Simply Haiku: An E-Journal of Haiku and Related Forms
September-October 2004, vol. 2, no. 5

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FEATURE: David E. LeCount, Teaching Haiku to Children.

I have conflicting doubts about “teaching” creative writing in any form, especially in haiku. They seem to hover around the idea of whether or not creativity in any form can be taught. Robert Frost suggested something to the effect that poetry could be caught but not taught. This observation itself suggests by metaphor a certain sports factor of both happenstance and skill. As a thesis that is difficult for me to maintain and espouse, I believe that it both can and cannot be taught.

What can be taught, and is most often taught, is the form and structure. “Seventeen syllables,” three lines, no full rhyme, etc., easily come to mind. In working with third-graders, however, I have made no attempt to deal with syllable count. If given four or five season words, and three lines of juicy images from nature, they can take the form and run away with it. In general, students in K-8 are better at learning by imitation and inspiration than are high school kids. For example:

Winter waterfall—
A lone deer drinks
From an icicle

Younger students can see the season word, the present tense, the moment, and the lack of a narrative line. They can also learn to avoid implicit repetition such as would be the case if the deer were called “cold” rather than “lone.” Many of the younger kids recognize and prefer the spirit of haiku to the form that would be required by the abstract thought process.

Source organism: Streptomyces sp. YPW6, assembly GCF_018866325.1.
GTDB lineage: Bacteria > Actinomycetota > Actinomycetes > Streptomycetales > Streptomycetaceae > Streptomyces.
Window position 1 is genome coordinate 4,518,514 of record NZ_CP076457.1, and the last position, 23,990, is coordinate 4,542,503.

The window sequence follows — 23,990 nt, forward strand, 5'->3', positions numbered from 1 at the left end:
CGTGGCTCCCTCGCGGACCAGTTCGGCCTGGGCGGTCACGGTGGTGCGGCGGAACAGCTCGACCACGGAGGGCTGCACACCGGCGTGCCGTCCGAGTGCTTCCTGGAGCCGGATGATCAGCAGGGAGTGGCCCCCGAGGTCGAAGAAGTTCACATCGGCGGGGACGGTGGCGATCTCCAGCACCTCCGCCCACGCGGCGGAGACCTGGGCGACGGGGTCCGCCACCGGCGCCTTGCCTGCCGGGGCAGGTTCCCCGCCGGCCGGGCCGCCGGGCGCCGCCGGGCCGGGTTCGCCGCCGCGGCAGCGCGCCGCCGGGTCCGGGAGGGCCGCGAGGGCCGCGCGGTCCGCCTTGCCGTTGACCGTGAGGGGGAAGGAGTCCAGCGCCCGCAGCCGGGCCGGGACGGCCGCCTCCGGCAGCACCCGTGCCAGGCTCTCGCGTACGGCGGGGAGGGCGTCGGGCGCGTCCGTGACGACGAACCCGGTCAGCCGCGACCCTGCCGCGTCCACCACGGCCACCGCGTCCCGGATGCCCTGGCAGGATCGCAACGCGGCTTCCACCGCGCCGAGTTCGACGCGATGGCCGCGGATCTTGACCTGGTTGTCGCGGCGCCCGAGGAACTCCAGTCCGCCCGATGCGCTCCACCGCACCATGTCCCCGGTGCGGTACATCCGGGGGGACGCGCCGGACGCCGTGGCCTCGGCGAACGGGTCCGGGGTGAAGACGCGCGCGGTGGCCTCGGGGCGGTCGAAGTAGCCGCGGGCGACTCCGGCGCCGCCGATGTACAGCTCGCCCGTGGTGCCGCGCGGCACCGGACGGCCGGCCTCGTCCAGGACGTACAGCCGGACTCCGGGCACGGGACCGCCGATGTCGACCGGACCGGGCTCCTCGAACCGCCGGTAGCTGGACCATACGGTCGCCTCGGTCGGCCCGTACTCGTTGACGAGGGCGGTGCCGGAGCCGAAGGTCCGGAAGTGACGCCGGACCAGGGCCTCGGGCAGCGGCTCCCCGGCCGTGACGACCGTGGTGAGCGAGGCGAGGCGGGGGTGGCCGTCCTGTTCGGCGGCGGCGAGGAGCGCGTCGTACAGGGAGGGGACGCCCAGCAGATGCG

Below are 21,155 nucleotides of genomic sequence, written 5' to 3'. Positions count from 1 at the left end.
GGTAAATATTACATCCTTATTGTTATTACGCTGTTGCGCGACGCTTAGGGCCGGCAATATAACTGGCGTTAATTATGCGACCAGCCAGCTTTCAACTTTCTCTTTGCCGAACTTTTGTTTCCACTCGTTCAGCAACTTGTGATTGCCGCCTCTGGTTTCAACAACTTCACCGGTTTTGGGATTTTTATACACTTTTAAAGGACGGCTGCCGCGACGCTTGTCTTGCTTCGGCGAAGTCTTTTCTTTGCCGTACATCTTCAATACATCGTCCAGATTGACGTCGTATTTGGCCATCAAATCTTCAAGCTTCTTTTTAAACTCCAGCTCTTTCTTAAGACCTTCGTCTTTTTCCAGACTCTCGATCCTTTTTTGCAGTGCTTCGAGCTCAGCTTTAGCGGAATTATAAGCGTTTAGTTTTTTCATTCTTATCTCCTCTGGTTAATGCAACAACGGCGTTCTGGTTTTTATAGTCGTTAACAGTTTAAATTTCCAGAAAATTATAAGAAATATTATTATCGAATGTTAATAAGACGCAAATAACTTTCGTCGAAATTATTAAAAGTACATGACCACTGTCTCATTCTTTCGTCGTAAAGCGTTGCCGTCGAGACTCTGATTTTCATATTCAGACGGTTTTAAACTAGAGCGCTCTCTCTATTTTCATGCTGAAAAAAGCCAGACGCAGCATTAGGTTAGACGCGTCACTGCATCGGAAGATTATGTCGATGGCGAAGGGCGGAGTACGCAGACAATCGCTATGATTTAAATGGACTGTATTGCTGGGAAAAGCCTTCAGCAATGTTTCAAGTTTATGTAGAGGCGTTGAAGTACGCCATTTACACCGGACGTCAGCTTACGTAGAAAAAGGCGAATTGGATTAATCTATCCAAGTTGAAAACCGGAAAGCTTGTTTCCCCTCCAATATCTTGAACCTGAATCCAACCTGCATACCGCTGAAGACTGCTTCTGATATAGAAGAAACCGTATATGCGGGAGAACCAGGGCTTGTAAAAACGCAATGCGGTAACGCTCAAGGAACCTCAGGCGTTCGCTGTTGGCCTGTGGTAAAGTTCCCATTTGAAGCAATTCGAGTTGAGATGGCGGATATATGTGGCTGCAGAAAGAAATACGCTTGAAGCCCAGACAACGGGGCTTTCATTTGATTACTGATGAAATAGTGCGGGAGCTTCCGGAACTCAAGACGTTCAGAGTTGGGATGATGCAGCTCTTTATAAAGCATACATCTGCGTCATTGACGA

In the older kids (9-12th grades), it is often the reverse. Older kids want (and use) abstractions, rhyme, self-related words, thoughts of importance, judgments, etc. Their desire to create stories in three lines is very strong. Furthermore, they live in a culture that rarely delves into the spirit of nature.

These same older students need to be reminded that their mind has its origin in childhood, and, in earliest childhood they had a sense of oneness. (The stage before “separation anxiety” became a part of their life.) To return them to this state of mind, I often give them a “no thinking” requirement by hurrying them up so that they can’t make conventional sense. Even after some gibberish is written, students can learn best from their own haiku. Afterwards, the editing can be done. They can learn specifics (pine vs. tree), concrete nouns and active verbs; they can use or learn not to use sentence fragments, as well as parts of speech.

For these older students, I sometimes write three lines on the board as a recipe, like the example below:
_______________________________________
(season word) (specific place in nature)
_________________________________________
(present participle) (preposition) (article) (concrete noun)
_________________________________________
(article) (adjective) (concrete noun)

Such a haiku might read: autumn pond/ sunning on the stone/ the frog’s shadow. Any and all of the requirements listed can be changed to help prevent the recipe from becoming too procrustean. Even with these few tools, I am left wondering where the real magic of haiku comes from, and where its seductive spirit begins.


David LeCount is a teacher of English and language arts by day, and by night a haiku writer.

He has published many haiku and several books on creative writing with Heinemann.

In 1993, he was an invited speaker to the World Haiku Festival in Leeuvarden, Holland.

He served as a consultant for the Center for Educational Research at Stanford University.

At the right, he is shown standing next to Ken Kesey's Magic Bus.

Some of his haiku are featured in this issue of Simply Haiku.